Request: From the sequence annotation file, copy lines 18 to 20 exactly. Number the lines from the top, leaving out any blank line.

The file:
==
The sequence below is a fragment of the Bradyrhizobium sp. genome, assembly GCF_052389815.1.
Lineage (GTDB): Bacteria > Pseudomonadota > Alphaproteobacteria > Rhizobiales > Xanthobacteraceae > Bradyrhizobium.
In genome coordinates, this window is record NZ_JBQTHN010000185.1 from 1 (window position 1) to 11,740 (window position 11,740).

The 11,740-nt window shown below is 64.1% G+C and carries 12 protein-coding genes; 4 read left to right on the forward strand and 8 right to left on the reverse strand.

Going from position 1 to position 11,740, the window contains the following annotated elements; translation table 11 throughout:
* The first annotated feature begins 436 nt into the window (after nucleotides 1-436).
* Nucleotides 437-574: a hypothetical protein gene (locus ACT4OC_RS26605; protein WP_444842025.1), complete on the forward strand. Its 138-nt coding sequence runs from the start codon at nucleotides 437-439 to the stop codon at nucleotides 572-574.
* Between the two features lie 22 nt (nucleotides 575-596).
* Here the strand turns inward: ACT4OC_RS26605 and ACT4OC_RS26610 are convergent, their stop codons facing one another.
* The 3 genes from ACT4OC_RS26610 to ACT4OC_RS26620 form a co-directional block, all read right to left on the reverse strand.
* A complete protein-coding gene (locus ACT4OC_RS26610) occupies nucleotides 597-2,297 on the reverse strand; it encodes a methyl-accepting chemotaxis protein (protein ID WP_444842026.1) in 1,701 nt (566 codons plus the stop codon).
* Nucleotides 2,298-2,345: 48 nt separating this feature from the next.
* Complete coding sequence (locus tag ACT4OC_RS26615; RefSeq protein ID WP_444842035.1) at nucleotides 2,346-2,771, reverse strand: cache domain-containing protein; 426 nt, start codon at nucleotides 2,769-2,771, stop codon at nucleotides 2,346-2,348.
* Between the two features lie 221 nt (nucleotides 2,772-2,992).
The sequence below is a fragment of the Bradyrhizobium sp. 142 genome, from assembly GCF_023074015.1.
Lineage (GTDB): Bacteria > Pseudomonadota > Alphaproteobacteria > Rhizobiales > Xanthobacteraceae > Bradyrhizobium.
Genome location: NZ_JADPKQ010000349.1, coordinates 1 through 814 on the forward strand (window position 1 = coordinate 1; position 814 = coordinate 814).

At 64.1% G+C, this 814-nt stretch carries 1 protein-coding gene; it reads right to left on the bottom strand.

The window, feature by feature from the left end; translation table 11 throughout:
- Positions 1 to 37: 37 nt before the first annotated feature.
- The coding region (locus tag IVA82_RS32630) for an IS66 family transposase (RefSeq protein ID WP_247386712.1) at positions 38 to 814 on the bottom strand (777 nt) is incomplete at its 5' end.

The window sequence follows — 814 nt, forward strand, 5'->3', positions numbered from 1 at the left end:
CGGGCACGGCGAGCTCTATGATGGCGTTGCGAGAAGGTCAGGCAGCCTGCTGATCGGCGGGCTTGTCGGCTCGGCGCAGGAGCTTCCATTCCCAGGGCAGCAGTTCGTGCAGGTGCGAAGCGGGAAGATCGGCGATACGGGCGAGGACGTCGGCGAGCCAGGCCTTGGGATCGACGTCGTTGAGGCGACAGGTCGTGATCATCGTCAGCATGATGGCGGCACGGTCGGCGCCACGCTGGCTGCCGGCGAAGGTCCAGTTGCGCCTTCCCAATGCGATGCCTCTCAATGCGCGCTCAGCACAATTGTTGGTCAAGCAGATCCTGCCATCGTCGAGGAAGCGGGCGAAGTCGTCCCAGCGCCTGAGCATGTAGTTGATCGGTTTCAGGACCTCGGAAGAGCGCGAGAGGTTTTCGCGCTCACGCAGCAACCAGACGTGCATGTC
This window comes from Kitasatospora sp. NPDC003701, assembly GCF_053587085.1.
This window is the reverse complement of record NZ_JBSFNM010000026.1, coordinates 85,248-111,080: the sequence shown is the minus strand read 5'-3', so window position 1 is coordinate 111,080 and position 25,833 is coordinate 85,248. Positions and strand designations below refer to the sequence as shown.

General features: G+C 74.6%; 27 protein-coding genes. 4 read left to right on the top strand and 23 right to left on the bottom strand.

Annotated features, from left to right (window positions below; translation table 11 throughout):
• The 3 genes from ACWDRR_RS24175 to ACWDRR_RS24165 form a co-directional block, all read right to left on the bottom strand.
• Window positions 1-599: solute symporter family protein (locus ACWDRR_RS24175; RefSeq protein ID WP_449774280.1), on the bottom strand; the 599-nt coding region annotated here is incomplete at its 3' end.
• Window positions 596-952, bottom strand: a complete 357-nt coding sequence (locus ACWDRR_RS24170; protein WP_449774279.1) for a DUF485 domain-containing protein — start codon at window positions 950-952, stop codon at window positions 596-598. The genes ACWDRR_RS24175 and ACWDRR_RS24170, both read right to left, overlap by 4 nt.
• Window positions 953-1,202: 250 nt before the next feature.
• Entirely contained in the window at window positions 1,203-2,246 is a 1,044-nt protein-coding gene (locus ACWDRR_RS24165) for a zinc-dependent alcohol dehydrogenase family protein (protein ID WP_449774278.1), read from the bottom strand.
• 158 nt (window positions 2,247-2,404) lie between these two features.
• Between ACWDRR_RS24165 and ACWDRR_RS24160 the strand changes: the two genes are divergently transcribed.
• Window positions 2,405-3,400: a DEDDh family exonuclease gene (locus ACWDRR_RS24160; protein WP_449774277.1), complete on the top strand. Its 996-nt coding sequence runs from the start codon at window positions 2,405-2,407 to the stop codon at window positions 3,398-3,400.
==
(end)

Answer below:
At 64.1% G+C, this 814-nt stretch carries 1 protein-coding gene; it reads right to left on the bottom strand.

The window, feature by feature from the left end; translation table 11 throughout:
- Positions 1 to 37: 37 nt before the first annotated feature.